The Ford government celebrated the CUPE agreement and intends to use it as a precedent to implement Bill 124 into law for all public sector workers in the province.

The provincial government’s planned cuts to education include increasing class sizes from 23 to 24 students for grades four to eight and from 22 to 28 in high schools, eliminating local caps on class sizes, reducing per-pupil funding to local boards, as well as mandatory e-learning classes for high school students. This will result in the elimination of more than 10,000 teaching positions and a drastic reduction in course offerings and education quality.

CUPE’s last-minute sabotage of the strike by education workers and ETFO’s refusal to set a strike date in spite of an almost unanimous vote in favour of job action are merely two examples of the union bureaucracy’s role as the chief obstacle to any fight by workers for better pay and working conditions. Their overriding goal is to avert strikes at all costs, lest they galvanize workers and offer a serious challenge to the Ford government. ETFO, like CUPE and the three other provincial teachers’ unions—the Ontario Secondary School Teachers Federation (OSSTF), the Ontario English Catholic Teachers Association (OECTA) and Association des enseignantes et des enseignants franco-ontariens (AEFO)—are each pursuing their own separate talks with the government, dividing education workers and teachers along sectional lines.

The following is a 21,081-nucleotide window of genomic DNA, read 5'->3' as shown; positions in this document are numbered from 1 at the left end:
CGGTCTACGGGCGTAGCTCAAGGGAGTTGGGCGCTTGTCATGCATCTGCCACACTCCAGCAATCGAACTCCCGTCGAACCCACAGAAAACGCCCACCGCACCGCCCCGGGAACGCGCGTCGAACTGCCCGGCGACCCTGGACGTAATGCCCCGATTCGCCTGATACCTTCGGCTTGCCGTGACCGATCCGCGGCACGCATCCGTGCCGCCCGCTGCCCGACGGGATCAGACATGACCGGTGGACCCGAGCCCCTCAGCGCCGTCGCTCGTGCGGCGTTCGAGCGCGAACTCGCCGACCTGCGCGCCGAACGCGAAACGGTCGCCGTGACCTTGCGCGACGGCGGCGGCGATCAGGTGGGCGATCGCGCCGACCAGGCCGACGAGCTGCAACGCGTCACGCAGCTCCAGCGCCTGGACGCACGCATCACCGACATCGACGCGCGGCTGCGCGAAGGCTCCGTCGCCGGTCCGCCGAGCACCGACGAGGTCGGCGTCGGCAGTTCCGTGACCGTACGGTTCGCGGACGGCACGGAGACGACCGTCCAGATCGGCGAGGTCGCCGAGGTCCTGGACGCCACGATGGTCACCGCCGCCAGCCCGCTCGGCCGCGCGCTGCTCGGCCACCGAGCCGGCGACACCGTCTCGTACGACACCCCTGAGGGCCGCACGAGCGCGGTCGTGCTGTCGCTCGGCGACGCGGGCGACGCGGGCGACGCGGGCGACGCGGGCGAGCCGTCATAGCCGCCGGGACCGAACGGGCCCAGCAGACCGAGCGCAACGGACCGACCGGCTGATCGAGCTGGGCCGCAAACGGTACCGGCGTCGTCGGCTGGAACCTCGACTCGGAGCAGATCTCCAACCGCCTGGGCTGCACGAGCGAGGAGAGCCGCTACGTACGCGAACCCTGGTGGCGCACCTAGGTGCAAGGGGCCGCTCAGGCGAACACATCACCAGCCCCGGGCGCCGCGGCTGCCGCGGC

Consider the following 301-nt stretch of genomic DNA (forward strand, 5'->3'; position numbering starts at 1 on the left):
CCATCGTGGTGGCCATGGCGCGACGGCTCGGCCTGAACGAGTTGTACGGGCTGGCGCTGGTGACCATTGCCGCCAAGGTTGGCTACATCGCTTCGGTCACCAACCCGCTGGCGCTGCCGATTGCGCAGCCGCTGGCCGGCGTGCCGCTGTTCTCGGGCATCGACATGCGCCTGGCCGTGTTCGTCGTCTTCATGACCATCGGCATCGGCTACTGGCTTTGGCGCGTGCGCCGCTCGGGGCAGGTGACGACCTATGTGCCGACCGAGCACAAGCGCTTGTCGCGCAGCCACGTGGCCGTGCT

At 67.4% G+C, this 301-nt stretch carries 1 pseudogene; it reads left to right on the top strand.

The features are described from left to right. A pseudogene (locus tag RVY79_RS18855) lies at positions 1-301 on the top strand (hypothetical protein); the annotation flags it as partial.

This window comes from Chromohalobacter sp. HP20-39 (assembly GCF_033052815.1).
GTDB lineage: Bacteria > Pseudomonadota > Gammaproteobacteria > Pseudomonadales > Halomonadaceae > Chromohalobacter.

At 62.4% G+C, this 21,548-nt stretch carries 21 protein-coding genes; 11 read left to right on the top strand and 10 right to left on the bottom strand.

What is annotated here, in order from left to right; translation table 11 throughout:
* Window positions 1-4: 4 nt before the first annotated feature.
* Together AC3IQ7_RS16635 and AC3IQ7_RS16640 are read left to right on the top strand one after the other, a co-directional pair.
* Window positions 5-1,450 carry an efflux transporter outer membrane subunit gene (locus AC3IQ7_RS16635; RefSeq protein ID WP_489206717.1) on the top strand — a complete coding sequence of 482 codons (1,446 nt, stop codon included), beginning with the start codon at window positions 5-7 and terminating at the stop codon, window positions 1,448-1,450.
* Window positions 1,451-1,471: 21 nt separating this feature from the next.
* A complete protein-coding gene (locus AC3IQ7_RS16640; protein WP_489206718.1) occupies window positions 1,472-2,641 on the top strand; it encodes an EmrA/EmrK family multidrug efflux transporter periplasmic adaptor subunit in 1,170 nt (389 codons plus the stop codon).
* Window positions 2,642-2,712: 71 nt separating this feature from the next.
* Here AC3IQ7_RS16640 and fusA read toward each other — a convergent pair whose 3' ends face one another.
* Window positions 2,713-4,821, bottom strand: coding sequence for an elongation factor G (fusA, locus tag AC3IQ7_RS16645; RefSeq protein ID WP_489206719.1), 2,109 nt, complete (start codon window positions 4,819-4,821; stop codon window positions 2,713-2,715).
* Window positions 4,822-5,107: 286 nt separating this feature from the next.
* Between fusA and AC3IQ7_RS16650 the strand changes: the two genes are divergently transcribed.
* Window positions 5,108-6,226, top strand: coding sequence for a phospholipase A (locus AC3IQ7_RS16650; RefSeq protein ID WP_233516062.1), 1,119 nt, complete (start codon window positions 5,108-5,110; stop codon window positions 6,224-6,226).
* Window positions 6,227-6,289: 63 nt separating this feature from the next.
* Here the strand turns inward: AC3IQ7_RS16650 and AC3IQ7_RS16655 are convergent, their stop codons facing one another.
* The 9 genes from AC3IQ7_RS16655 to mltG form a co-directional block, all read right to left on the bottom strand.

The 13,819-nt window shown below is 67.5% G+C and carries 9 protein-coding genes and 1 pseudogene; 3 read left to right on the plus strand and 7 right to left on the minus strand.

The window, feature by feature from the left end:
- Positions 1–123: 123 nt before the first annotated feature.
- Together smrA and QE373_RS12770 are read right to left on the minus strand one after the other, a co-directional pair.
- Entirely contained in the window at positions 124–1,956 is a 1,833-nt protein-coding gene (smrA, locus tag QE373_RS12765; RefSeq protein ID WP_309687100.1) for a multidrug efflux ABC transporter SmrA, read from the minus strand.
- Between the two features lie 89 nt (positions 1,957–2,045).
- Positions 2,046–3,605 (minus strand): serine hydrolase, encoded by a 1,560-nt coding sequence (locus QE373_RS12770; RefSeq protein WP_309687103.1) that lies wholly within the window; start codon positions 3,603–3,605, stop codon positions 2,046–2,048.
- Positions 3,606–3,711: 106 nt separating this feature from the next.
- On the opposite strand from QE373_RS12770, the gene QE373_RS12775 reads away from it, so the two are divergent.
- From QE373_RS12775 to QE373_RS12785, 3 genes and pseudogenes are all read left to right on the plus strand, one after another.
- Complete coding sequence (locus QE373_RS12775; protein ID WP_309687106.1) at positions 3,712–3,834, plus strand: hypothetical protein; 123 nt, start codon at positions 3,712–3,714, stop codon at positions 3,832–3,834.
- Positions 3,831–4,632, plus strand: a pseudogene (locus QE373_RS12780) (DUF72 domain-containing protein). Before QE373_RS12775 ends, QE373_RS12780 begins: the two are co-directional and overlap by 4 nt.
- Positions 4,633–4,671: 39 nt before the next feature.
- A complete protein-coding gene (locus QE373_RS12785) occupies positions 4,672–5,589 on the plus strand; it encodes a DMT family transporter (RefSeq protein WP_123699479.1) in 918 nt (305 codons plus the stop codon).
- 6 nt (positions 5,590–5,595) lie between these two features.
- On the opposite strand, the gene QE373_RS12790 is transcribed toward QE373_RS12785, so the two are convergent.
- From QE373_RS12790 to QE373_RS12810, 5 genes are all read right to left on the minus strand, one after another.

After months of issuing pathetic appeals to the Ford government to take bargaining seriously, the OSSTF leadership finally announced that it would commence strike votes last month. The union says the strike vote will be concluded by November 15, with a huge majority of high school teachers expected to vote in favour. But the union leadership has no intention of conducting a fight on this basis. OSSTF President Harvey Bischof indicated as much when he declared that his union is striving for a “positive and peaceful” resolution of the talks with the government, and praised CUPE’s sellout deal as a model for agreements in other sectors.